Parco Regionale dei Gessi Bolognesi e Calanchi dell'Abbadessa
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Castles, Churches and Monasteries

During the medieval period the Bolognese gypsum area was characterized by small inhabited centers scattered over the hills, generally fortified and gathered around a castle or a parish church. S. Pietro di Ozzano, for example, one of the fortresses defending the Via Emilia, originated from the inhabitants of Claterna who, after the destruction of the city in the 5th century, took refuge on the nearby hill.

A little further on is the Pieve di Pastino, which already existed in the 11th century and on which the network of parishes in the area will subsequently depend; decayed in the fifteenth century and survived only as an oratory until the end of the nineteenth century, it was then transformed into a civil residence.

Not far from the parish church, and historically connected to it, stood the female monastery of S. Cristina, which had vast possessions in the area.

The monastery, demolished in 1769, was located near the long ridge between the badlands known as Passo della Badessa.

Memory of the monastery remains only in the figure of the Abbess Lucia, later Beata Lucia da Settefonti.

A romantic legend has it that Lucia, after her death, miraculously saved a young man of the Bolognese nobility from imprisonment in the Holy Land, who used to climb the steep ridge to the church to catch a glimpse of it during religious services.

The stocks that imprisoned the young man and Lucia's body are kept in the nearby church of S. Andrea, on the slopes of Monte Arligo. Also in the territory of Ozzano, near Mercatale, not far from the park, is the Abbey of Monte Armato; restored after the last war, its simple Romanesque architecture and suggestive somewhat secluded location make it certainly worth a visit.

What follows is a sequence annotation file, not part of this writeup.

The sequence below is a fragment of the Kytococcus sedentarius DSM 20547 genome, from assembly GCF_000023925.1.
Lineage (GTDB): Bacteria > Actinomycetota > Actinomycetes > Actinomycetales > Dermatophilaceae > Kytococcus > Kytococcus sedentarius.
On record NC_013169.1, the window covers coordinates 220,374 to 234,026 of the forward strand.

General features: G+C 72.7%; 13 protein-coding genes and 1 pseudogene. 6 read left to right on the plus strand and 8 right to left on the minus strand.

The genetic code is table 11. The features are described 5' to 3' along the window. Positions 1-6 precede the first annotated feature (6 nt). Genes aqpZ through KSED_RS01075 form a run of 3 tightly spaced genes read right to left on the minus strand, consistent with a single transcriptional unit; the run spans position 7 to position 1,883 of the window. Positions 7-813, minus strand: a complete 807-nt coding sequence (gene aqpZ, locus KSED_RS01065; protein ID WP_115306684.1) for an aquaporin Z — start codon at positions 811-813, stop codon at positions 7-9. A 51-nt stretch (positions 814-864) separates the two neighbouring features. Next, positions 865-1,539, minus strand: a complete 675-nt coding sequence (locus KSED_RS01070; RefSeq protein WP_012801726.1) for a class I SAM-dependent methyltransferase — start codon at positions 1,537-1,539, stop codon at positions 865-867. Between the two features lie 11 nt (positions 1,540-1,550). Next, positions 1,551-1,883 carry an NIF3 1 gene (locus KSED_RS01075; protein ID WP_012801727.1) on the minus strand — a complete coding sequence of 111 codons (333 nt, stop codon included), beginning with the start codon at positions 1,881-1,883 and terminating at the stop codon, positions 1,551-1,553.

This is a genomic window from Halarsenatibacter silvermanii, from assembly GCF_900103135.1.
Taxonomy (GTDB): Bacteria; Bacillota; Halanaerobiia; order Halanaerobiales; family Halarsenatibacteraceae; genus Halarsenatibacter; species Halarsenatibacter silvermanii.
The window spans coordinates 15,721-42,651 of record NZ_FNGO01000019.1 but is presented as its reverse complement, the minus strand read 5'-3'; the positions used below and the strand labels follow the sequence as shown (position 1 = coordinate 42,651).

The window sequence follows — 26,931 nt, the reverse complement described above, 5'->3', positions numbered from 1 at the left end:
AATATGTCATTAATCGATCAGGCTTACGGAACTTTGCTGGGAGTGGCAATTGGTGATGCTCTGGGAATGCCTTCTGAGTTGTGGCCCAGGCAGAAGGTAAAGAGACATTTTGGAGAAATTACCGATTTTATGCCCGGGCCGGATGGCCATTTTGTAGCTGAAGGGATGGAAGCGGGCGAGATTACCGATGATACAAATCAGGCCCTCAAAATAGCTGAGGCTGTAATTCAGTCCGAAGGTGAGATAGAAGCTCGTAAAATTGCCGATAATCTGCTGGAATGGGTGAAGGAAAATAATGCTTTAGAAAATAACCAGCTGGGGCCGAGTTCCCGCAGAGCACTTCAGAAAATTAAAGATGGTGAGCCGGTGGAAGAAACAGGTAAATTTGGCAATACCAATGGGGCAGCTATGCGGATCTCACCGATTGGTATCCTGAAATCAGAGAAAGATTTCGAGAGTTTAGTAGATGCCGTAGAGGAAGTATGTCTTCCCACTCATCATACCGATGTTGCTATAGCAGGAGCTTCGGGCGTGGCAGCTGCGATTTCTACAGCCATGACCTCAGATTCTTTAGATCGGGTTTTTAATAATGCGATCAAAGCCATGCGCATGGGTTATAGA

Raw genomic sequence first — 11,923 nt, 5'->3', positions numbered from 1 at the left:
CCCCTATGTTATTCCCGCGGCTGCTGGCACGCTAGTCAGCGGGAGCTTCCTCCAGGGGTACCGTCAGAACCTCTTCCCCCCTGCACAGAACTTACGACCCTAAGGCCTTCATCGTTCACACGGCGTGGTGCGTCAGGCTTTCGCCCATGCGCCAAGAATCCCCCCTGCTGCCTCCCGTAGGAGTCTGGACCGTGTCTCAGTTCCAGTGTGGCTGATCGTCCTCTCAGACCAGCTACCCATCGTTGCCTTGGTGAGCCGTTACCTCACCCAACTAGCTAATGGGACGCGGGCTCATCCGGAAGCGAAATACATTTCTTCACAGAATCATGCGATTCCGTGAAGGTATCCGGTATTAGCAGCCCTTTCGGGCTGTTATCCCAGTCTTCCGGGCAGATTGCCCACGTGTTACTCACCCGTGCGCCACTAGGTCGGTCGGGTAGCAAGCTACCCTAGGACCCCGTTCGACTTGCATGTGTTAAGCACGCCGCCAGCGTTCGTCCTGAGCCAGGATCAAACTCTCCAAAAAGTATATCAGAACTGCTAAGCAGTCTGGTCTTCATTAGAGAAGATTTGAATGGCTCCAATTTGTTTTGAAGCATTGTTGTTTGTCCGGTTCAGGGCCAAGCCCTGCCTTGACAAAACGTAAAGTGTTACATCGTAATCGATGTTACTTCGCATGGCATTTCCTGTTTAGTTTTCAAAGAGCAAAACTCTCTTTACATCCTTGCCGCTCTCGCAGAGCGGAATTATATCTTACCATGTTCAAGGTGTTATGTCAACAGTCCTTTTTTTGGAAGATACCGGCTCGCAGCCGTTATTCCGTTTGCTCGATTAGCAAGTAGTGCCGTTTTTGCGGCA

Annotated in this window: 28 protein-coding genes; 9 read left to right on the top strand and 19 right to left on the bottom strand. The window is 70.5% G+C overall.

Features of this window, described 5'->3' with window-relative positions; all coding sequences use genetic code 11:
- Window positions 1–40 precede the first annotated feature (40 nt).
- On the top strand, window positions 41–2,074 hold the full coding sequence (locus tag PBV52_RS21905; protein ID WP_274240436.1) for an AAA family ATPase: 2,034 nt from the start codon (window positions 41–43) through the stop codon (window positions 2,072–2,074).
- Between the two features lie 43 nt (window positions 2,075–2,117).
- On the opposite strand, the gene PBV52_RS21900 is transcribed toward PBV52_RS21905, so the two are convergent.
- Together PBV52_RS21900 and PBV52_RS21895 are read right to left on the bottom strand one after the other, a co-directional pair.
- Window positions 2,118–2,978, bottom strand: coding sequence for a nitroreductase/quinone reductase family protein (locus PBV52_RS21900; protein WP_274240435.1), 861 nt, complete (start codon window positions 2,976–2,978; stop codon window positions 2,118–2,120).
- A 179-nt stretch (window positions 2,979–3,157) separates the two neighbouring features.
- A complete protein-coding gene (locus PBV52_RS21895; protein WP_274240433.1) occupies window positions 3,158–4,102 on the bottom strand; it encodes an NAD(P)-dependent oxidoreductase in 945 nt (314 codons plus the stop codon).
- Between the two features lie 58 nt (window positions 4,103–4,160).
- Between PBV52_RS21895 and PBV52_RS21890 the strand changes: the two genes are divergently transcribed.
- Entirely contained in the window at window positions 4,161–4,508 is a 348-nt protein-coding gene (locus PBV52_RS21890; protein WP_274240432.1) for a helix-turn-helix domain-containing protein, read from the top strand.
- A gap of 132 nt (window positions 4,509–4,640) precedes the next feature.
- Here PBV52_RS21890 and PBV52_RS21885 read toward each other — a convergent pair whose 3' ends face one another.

On the right side of the Idice, formerly in the municipality of San Lazzaro, stands Castel de 'Britti, an ancient fortified village at the mouth of the stream on the plain, in a dominant position on an outcropping chalk spur. Among the localities of the park it is the one of the oldest memory, mentioned in an eighth century document as "Castro Gissaro, quod dicitur Britu".

Belonged to Matilde di Canossa and then passed to Bologna, it was destroyed and rebuilt several times, testifying to its strategic importance; traces of the walls remain, a ruined entrance arch and the 14th century church dedicated to S. Biagio.

Also in the chalky heights around the Croara there were fortified centers: a writing of 1084 speaks of a castle "quod vocatur Corvaria", probably in the current locality "il Castello"; a short distance away, the small community of Miserazzano, of which the memory remains in the name of the plateau, owned a church and perhaps a fortified building, where the reddish nineteenth-century villa of the Negri counts was later built.

Finally, along Via della Croara remains the church of the same name, which was once part of the Abbey of Santa Cecilia, founded prior to the year 1000.

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